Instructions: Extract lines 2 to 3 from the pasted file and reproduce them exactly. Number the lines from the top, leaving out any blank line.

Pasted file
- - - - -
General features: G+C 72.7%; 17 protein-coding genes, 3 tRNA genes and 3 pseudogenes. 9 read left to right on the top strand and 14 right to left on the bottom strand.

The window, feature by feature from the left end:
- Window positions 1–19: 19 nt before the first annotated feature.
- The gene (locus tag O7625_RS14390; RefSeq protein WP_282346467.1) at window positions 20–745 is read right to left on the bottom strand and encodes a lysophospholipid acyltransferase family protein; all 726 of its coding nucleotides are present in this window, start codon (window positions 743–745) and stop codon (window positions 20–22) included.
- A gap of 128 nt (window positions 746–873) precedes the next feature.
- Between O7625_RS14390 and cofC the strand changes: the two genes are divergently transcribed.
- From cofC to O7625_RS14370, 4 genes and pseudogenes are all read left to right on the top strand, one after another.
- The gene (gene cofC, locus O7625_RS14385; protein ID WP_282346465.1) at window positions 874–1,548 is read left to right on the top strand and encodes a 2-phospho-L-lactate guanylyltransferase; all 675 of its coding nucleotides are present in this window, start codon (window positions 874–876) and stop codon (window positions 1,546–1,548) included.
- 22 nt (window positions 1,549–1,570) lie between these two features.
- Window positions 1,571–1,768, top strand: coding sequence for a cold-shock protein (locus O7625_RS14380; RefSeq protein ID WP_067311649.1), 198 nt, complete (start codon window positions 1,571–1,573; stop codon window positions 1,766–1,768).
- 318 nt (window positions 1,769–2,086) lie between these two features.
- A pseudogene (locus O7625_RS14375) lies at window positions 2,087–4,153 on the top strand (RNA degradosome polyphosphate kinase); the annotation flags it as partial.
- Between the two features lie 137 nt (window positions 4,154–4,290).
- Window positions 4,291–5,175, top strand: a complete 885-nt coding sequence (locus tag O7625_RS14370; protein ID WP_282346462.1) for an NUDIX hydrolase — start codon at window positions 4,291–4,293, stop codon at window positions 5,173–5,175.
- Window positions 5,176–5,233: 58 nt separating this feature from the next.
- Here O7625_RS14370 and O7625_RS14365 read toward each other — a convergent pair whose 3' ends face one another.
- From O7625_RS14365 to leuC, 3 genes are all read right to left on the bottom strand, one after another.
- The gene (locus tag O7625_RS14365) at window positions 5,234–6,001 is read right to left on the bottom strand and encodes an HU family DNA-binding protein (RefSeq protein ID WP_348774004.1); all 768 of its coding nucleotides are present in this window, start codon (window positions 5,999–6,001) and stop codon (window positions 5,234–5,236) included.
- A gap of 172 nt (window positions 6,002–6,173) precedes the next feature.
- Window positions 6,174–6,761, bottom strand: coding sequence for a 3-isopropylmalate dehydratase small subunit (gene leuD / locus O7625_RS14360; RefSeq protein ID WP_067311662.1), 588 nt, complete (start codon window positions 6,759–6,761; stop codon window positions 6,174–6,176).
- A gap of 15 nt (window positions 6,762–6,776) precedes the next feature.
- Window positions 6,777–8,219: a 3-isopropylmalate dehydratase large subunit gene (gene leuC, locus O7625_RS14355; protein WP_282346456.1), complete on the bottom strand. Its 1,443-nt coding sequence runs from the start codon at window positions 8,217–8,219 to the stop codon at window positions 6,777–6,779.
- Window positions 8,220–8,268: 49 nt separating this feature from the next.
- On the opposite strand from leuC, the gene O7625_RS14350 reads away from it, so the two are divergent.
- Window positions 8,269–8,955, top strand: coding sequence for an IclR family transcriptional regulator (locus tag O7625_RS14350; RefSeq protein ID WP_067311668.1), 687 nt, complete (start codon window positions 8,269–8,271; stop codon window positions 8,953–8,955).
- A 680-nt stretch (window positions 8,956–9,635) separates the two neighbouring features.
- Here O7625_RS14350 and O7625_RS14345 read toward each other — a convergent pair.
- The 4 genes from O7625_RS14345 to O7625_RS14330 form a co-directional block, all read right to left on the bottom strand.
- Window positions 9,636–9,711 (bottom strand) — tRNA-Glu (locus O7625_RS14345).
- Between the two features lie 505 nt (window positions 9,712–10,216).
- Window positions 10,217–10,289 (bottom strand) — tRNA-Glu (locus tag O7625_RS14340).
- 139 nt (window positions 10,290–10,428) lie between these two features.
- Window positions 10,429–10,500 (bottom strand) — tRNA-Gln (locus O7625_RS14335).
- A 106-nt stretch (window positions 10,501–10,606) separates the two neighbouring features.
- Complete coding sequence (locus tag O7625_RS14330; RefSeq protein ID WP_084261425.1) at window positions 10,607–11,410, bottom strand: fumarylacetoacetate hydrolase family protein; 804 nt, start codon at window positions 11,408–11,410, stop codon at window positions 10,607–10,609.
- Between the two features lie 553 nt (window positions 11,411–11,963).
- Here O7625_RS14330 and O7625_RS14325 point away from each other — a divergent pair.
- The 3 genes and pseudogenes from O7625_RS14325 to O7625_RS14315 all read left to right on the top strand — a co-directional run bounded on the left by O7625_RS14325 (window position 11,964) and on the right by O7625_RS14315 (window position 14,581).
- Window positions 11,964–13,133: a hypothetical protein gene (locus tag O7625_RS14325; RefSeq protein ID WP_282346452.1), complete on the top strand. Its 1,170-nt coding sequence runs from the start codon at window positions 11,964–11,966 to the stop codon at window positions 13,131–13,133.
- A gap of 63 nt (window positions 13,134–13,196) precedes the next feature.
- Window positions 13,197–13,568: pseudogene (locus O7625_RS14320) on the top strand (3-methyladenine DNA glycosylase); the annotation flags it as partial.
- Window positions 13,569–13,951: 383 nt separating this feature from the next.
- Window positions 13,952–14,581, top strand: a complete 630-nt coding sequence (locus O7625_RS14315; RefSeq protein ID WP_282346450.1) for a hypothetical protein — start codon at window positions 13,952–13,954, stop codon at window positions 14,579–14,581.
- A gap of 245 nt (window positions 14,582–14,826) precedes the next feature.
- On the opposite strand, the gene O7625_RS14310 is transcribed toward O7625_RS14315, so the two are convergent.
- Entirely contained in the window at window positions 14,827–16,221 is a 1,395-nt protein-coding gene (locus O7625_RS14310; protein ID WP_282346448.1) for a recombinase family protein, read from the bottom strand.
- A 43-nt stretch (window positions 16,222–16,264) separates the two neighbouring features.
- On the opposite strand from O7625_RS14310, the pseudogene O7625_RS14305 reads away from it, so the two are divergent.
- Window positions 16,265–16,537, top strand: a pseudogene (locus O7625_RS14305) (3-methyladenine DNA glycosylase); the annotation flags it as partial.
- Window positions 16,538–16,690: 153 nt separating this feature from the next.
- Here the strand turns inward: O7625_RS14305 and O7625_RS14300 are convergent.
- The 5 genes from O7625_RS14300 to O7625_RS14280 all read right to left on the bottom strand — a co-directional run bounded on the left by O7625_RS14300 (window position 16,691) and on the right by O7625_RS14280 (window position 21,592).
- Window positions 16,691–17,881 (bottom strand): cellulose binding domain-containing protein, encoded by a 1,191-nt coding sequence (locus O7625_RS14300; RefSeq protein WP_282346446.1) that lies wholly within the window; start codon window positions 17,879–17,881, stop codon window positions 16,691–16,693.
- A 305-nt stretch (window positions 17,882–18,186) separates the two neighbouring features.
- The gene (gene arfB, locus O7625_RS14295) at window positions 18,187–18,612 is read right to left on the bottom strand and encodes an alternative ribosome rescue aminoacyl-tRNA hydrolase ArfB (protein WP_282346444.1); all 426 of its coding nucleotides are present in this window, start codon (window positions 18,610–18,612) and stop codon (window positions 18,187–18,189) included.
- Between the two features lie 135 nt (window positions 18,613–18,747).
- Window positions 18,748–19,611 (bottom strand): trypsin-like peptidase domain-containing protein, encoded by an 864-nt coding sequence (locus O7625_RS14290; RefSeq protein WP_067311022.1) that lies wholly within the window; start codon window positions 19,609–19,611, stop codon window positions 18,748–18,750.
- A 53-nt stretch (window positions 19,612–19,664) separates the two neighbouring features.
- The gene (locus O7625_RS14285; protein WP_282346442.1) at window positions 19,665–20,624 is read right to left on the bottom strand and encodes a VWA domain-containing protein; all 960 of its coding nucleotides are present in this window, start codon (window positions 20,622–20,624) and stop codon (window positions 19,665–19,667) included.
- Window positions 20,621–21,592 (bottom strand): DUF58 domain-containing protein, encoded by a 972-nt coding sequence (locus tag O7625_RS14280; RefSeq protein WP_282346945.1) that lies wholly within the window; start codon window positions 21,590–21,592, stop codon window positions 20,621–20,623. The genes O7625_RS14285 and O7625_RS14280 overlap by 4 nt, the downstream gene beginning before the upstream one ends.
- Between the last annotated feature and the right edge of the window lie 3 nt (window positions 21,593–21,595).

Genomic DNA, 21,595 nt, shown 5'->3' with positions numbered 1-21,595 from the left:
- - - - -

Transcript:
The window, feature by feature from the left end:
- Window positions 1–19: 19 nt before the first annotated feature.